Tag: "tullahoma"

Posted September 4, 2014 by lgonzalez

The Center for Public Integrity recently published an excellent article worth sharing. In "How big telecom smothers city-run broadband," Allan Holmes describes the money-for-infleunce machine at the state level, connects the dollars, and reveals bedfellows. The article is part of a series investigating the political power of big cable and telecom companies.

If you are a regular at MuniNetworks.org or any other news source covering telecommunications, you are familiar with the renewed push to restore local telecommunications authority that began in January of this year. Holmes provides a little background on the court case that inspired FCC Chairman Wheeler to publicly state that the agency is serious about restoring local authority.

Since those developments, an increasing number of journalists have reported on how we came to have barriers to municipal networks in some 20 states. The revived interest has further revealed that state legislatures are big benefactors of campaign contributions from cable and telecom leaders. "Think tanks" aimed at protecting industry giants and conservative millionaires prove to be at the heart of this payola. Holmes does an excellent job of simplifying the web of political influen$e that dooms millions of people to dial-up, outdated DSL, and aging cable infrastructure.

Holmes follows the story of Janice Bowling, a state senator from Tennessee representing the district that is home to LightTUBe in Tullahoma. When she introduced a bill to allow LightTUBe to expand to serve surrounding communities, she did so because:

…I believe in capitalism and the free market. But when they won’t come in, then Tennesseans have an obligation to do it themselves.

When it appeared the bill might get some traction:

That’s when Joelle Phillips, president of AT&T’s Tennessee operations, leaned toward her across the table in a conference room next to the House caucus leader’s...

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Posted March 24, 2014 by lgonzalez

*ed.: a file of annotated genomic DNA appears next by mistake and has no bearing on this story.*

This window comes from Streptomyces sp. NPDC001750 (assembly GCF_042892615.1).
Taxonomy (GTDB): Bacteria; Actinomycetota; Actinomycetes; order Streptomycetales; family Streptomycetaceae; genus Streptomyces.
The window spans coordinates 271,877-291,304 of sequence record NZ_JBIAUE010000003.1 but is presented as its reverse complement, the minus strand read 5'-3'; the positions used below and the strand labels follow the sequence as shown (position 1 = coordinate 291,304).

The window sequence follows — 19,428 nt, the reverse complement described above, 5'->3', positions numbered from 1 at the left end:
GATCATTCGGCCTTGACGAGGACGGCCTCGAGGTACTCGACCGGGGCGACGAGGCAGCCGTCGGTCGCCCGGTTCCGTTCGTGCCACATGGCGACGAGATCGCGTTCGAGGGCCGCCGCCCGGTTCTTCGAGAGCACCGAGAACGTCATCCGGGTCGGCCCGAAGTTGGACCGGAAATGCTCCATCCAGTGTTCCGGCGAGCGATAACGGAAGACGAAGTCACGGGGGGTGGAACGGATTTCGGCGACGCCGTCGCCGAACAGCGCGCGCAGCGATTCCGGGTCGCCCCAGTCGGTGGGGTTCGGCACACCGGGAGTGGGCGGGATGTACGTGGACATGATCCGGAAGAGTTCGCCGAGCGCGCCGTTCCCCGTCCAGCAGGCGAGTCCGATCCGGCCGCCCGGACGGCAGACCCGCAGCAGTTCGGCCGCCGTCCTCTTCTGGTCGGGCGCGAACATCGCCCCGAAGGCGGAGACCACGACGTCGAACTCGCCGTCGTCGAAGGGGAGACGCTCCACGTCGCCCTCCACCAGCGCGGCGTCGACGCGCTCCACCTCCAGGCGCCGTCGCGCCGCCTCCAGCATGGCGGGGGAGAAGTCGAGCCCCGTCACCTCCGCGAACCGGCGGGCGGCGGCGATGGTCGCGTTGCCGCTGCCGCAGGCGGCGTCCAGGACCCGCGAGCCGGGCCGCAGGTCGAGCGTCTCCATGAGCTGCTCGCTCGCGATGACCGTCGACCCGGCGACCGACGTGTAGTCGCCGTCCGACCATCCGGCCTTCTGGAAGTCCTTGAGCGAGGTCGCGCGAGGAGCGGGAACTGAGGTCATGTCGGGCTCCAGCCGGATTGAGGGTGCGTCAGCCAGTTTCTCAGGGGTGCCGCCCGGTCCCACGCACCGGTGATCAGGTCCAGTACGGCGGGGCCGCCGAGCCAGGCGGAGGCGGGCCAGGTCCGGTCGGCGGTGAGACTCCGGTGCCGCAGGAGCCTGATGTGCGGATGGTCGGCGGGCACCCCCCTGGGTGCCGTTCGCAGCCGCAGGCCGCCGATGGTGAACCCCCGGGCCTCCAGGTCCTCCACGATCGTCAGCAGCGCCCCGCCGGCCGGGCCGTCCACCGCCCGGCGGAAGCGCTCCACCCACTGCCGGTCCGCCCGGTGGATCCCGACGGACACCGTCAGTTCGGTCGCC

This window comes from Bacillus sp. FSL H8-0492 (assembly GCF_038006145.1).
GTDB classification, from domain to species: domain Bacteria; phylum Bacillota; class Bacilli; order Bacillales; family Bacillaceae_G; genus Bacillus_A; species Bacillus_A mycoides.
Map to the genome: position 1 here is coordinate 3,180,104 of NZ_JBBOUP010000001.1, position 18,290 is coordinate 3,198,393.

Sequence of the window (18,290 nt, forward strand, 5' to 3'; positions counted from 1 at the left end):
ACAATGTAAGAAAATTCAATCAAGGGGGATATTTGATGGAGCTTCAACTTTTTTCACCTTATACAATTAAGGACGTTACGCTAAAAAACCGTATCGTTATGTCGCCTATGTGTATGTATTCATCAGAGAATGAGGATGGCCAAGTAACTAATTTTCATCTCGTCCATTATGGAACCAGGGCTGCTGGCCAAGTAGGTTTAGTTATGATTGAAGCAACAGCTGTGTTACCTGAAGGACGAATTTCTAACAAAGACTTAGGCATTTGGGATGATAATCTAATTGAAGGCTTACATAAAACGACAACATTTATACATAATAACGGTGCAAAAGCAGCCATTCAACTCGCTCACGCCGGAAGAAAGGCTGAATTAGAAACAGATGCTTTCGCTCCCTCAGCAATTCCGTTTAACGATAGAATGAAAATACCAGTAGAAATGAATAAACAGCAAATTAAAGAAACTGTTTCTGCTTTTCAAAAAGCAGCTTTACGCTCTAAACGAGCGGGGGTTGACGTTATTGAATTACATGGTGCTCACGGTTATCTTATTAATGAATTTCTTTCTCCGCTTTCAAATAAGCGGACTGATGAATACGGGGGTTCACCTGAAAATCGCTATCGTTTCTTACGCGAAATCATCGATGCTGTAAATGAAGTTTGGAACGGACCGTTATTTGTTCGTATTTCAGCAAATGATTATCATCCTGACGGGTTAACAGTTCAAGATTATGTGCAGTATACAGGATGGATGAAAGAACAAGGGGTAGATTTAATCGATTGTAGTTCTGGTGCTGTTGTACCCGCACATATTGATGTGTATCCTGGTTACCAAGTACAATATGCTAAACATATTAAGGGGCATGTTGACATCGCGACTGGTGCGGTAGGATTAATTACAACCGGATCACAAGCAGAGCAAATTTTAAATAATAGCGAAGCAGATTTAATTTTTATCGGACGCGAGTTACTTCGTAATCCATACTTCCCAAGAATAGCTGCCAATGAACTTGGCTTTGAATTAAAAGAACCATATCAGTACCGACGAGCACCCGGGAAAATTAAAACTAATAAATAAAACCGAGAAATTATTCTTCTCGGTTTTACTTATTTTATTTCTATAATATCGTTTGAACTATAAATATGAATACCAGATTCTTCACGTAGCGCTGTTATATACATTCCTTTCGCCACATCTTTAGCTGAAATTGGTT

Even though there are several publicly owned networks in Tennessee, existing state statutes create barriers discouraging investment. This year, there is a movement at the state Capitol that may change the environment.

The Jolt Digest and CivSource recently reported that four bills aimed at expanding municipal networks in Tennessee have strong support in Nashville. These Tennessee bills are a refreshing change from bills that are pushed by the cable and telephone companies to limit investment in next-generation networks.

However, these bills are often killed quickly in committee or subcommittee due to the tremendous lobbying power of the big cable and telephone companies.

According to the Jolt Digest, two bills are location specific. From the article:

S.B. 2005 and H.B. 1974 would expand the municipal electric system’s provision of broadband service in Clarksville, Tennessee’s fifth largest city, while S.B. 2140 and H.B. 2242 would allow Trousdale County  to contract with a rural electric cooperative to provide broadband services.  

As the rules stands, municipal electric utilities that offer broadband cannot expand beyond their electric service territory. Clarksville would like to reach out further to offer services to schools, hospitals, and industrial parks. CDE Lightband now provides a gig product that community anchors need. According to Christy Batts at CDE Lightband, the network recently upgraded residential customers without raising rates. The lowest Internet access speed available to new customers is now 50 Mbps for $44.95 per month.

The Jolt Digest describes the remaining bills as intended to redefine the state's current definition of "...

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Posted December 19, 2013 by lgonzalez

Tullahoma Utilities Board's triple-play FTTH LightTUBe, began serving Tullahoma in 2009. The fiber network utility is paying off its city bond debt on schedule reports the Tullahoma News.

The network's income during the first four months of fiscal year 2014 is a positive $58,939. General Manager Brian Skelton spoke with Chris Mitchell in July 2013 and expressed confidence that that network will continue to operate in the black. The News reported on our podcast interview with Skelton and provided some recent updates:

With an estimated potential customer base of 9,000 in the TUB service area, LightTUBe services 3,201 fiber customers. That number is slightly ahead of goal (3,186) and represents nearly 36 percent market penetration against primary competitor Charter Communications.

Tullahoma deployed its network to encourage economic development. In 2011, we reported on J2 Software Solutions. The company located its headquarters in Tullahoma because LightTUBe offered fast, reliable, affordable service. 

According to the News article, expenditures on Internet service remain consistent while subscriptions grow. The Tullahoma Utilities Board (TUB) only recently approved a $7 rate increase for video service due to an increase in the cost of television content. When content rates rose in the past, TUB chose to absorb the increase but the cost of content continues to increase for all providers. Since 2009, TUB increased Internet service speeds five times without increasing prices. From the article:

”LightTUBe is in a very comfortable position from a financial perspective. Our biggest concern at this point is the unreasonable price increases that we (and others in the video business) are seeing from many of our channel providers,” said Skelton.